St. Paul, MN (NNCNOW.com) - A measure calling for the legalization of medical marijuana in Minnesota is gaining new traction in the House.
State Rep. Carly Melin (DFL – Hibbing) joined House DFL leaders, parents and children to announce a new, compromise medical marijuana legislative proposal Thursday.
The measure is a scaled-back proposal creating a clinical trial for medical cannabis allowing limited participation by children who are suffering and adults with severe illnesses.
The proposal also includes the option of a state-based manufacturer of medication if no federal source of medication is available.
Qualifying conditions would include seizures (including those characteristic with epilepsy), cancer, glaucoma, HIV/AIDS, Tourette’s syndrome, amyotrophic lateral sclerosis (ALS), multiple sclerosis (MS), and Crohn’s disease.
“Our goal since the beginning has been to provide needed medicine to Minnesotans and children who are suffering and deserve a better chance at a good life,” said Melin. “I am pleased that we have developed a proposal that can provide real relief for Minnesotans who need it and that has a strong chance at getting signed into law.”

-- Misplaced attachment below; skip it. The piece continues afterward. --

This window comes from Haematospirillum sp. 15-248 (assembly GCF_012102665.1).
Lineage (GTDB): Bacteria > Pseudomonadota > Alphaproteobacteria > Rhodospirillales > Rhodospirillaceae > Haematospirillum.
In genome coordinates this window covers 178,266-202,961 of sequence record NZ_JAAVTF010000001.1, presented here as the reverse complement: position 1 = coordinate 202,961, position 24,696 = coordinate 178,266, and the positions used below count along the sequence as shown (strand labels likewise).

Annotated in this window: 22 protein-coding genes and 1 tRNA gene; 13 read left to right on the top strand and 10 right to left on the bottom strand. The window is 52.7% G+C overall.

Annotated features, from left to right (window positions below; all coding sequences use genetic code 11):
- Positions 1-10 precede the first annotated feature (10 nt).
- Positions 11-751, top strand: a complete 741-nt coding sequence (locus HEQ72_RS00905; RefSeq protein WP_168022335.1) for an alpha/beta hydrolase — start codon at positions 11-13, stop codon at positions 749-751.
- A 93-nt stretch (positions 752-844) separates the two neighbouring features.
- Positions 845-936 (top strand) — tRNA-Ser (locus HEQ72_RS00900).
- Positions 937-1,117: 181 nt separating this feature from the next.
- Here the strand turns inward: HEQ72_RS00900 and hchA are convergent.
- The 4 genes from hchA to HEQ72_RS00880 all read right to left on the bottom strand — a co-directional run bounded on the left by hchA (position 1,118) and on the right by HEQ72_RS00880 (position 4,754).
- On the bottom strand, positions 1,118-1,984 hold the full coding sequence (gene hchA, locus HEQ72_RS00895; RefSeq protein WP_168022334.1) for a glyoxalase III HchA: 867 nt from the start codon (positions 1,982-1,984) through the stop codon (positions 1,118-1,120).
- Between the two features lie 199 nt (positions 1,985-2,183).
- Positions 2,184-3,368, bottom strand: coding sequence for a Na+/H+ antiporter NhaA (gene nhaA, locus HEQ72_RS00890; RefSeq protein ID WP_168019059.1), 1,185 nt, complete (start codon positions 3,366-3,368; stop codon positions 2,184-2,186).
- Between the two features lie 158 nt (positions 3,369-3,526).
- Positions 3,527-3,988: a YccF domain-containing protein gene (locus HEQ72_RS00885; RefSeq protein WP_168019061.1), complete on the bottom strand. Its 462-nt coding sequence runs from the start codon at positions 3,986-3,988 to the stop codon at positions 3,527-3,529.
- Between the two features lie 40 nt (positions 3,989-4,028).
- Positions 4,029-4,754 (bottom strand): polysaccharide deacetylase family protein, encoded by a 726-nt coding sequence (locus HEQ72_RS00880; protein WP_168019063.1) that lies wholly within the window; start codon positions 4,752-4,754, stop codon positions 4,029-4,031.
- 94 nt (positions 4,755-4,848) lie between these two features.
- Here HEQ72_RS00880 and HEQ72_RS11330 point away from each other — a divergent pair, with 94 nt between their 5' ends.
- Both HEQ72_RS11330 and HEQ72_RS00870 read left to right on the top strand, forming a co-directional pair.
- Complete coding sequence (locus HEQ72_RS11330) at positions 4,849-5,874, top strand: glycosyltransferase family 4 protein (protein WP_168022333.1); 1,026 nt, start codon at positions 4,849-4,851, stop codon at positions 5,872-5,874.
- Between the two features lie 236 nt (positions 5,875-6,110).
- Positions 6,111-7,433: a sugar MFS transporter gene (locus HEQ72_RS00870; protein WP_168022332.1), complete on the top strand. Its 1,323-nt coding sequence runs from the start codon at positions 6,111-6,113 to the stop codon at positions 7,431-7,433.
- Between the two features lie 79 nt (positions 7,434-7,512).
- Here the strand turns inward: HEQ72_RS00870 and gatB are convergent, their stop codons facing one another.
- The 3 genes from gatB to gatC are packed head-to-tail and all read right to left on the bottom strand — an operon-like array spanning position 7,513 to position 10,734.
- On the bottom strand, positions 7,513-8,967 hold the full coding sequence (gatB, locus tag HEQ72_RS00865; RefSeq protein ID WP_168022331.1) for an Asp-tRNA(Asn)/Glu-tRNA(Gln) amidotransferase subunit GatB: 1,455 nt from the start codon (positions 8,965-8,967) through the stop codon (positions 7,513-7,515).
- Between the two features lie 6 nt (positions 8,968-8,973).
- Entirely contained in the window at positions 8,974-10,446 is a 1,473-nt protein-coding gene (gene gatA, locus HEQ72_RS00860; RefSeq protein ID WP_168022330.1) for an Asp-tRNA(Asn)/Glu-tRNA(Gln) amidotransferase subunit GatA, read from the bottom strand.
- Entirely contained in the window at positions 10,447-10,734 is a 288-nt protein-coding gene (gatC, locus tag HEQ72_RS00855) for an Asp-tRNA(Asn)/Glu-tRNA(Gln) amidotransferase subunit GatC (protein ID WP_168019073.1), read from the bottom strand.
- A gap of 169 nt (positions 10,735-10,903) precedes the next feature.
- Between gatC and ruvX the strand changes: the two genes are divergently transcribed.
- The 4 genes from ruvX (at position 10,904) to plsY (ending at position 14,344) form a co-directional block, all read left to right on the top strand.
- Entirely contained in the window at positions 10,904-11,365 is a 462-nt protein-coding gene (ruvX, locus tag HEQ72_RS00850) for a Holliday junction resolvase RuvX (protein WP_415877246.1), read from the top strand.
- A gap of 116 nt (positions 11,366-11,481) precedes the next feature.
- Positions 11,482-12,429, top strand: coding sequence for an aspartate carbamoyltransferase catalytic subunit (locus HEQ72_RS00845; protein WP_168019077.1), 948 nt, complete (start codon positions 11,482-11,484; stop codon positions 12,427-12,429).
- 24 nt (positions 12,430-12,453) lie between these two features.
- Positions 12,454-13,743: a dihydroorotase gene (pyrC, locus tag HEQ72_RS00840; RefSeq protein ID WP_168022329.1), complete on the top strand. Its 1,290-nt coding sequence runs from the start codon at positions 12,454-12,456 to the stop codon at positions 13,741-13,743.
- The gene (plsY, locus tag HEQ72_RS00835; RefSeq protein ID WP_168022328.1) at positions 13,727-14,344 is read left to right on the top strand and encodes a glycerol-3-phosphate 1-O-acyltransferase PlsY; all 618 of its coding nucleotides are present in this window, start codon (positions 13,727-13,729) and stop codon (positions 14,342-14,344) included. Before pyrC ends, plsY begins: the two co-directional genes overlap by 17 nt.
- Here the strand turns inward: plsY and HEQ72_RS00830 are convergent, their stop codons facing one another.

The bill incorporates much of Governor Dayton’s clinical trial proposal, but goes further in providing assurance that medication will be available if no federal clinical trial is approved. It also includes the ability for vapor delivery (plant/leaf) of medical marijuana, but only under direct, in-person supervision and the control of a licensed health care provider.
“We believe this legislation achieves a compromise that can move forward this session," said House Speaker Rep. Paul Thissen.
Law enforcement has signaled they do not oppose the legislation.
"I appreciate the efforts being made to develop a bill that offers hope to children and adults suffering from horrible diseases." Gov. Mark Dayton said about the new proposal.
"The bill places heavy new responsibilities on the Minnesota Department of Health, and I have asked Commissioner Ehlinger to assess the costs of its implementation and its practicability. I also want legal counsel to assess the potential liability to the State from sponsoring such trials.
The House Rules committee will hear the bill on Friday.
A Senate bill, being carried by DFL Senator Scott Dibble includes a clinical trial, similar to the one in Melin's bill. However, it goes a step further and legalizes marijuana for medical use, including smoking it, with tight restrictions.
That bill has already been approved in several key committees.